Debra McLeod Sears ’09 M.Div.
B.A. Baylor University 1982
Oh Come All Ye Faithful!
There are a couple of things you need to know about me in order to understand the lens through which I view my two years at Yale Divinity School. I was a stay-at-home mom living in Houston for 30+ years. The week before my last child started college, I began seminary in Houston and attended three different schools. Frustrated with the lack of community and academic rigor, I transferred to YDS in the fall of 2007 and am graduating this year with a Master of Divinity. I am an evangelical, progressive/liberal Baptist who will return to my home and my husband after graduation. You also need to know that not on one dreary, cold, New England morning when I heard the alarm go off after too short a night’s sleep, did I regret my choice to put my very tired, now 49-year-old body through the intense, amazing, transformative education that I received at YDS. In other words, you are not getting an unbiased opinion.
I had some surprises when I got here. I had no idea how socially and environmentally active the students and faculty are. If you are interested in earth care and inclusiveness for all of God’s children, then you will find a group here that speaks to your soul. My husband and I came here already involved in micro loan work with Opportunity International (opportunity.org) and Kiva (kiva.org), as well as drilling water wells with Living Water (water.cc). There are numerous students here who have done and continue to do NGO and religious work in developing countries, as well as in the U.S. Christianity is alive and flourishing in the lives of many of the students here. Most students seem to be involved in some sort of concrete implementation of the material they are covering in class. There is a downside to YDS. You become so accustomed to continual attempts made to include everyone that you forget that this is not how most religious or non-religious institutions function. After brief vacation breaks, I would return with a sense of satisfaction that I was going home to a comfortable place where they always know your name and they’re always glad you came. If you make an effort to get to know folks here, you will be deeply rewarded both now and in the future.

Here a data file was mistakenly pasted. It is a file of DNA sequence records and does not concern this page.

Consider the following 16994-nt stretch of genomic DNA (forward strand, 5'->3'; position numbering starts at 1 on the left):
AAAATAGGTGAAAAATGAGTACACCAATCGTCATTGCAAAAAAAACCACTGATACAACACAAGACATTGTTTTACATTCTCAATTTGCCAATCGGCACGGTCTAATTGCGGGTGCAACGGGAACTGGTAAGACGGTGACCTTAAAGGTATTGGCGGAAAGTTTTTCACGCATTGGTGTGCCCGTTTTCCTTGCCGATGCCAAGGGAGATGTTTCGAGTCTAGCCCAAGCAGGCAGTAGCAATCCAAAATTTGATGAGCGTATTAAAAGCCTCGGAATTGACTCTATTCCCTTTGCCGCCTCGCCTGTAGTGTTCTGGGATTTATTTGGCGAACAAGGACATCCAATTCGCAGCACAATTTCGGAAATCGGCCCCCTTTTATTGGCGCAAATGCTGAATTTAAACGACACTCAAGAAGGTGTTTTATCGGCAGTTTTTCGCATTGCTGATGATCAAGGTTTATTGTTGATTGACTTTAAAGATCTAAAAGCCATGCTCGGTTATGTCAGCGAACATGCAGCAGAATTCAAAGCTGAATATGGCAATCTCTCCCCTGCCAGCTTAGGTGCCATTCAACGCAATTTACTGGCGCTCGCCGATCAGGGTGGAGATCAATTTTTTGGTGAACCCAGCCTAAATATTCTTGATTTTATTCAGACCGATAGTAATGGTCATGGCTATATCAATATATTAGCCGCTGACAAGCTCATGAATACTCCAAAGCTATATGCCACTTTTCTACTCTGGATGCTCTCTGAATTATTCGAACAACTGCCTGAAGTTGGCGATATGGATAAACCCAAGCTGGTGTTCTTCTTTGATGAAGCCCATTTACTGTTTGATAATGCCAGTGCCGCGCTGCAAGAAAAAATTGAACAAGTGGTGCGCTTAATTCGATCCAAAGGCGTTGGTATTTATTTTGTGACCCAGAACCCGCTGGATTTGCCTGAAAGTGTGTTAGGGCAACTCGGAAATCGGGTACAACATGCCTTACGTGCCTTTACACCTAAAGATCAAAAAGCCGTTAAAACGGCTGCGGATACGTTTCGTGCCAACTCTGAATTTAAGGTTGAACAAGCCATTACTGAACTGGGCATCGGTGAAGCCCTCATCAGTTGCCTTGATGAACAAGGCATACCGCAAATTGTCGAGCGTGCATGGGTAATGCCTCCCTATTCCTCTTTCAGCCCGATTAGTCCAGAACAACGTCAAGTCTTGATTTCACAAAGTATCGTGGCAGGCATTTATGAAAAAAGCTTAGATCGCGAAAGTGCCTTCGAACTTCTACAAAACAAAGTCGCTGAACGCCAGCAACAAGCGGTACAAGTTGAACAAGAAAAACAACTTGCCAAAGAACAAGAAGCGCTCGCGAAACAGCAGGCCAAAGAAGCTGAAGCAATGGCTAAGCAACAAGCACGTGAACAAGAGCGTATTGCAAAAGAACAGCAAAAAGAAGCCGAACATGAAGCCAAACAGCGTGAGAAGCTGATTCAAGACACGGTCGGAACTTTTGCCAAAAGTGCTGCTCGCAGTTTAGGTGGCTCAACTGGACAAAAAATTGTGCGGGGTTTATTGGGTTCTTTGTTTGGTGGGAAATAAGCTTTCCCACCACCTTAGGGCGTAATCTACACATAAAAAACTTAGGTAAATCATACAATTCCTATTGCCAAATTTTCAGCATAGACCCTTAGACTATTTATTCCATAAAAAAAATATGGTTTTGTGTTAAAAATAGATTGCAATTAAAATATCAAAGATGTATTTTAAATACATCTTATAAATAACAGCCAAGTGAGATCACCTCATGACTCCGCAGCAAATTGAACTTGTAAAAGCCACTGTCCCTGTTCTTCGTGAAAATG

There is a downside to YDS. You become so accustomed to continual attempts made to include everyone that you forget that this is not how most religious or non-religious institutions function. After brief vacation breaks, I would return with a sense of satisfaction that I was going home to a comfortable place where they always know your name and they’re always glad you came. If you make an effort to get to know folks here, you will be deeply rewarded both now and in the future.
Lest I mislead you, I should say that you will probably work harder here than you have ever worked in any other scholastic program in which you have been involved. Students here get into the top Ph.D. programs and go on to change the world—and by and large they have huge hearts for those who suffer. One of the best scriptural descriptions I have found to describe the experience is:
Irons sharpens iron,
and one person sharpens the wits of another.
Just as water reflects the face,
so one human heart reflects another.
I was sharpened by both the students who sat next to me in class and the professor whose knowledge and love of her particular area spilled into the classroom. Excellence is the goal for both professor and student. There is competition and support. You will stretch and grow as much as you allow yourself to hear and experience that which is foreign to you.
Diversity is the norm and not unusual. I, as a member of the Former Profits (second-career students who are usually over 40 years of age) found myself sitting in classes with students who were in their 20’s and the same age as my children. They became my friends just as students who were in their 60’s were also my friends. This is a safe place for women, all ages, colors, ethnicities and sexual orientations. I would be misleading you if I let you believe that we don’t still deal with those matters, but there is always the expectation that we can do better. Status quo is never the goal.
I am sad to be leaving and excited about how my education will help me and those with whom I come in contact at church and in developing countries. I leave this place feeling joyful and triumphant!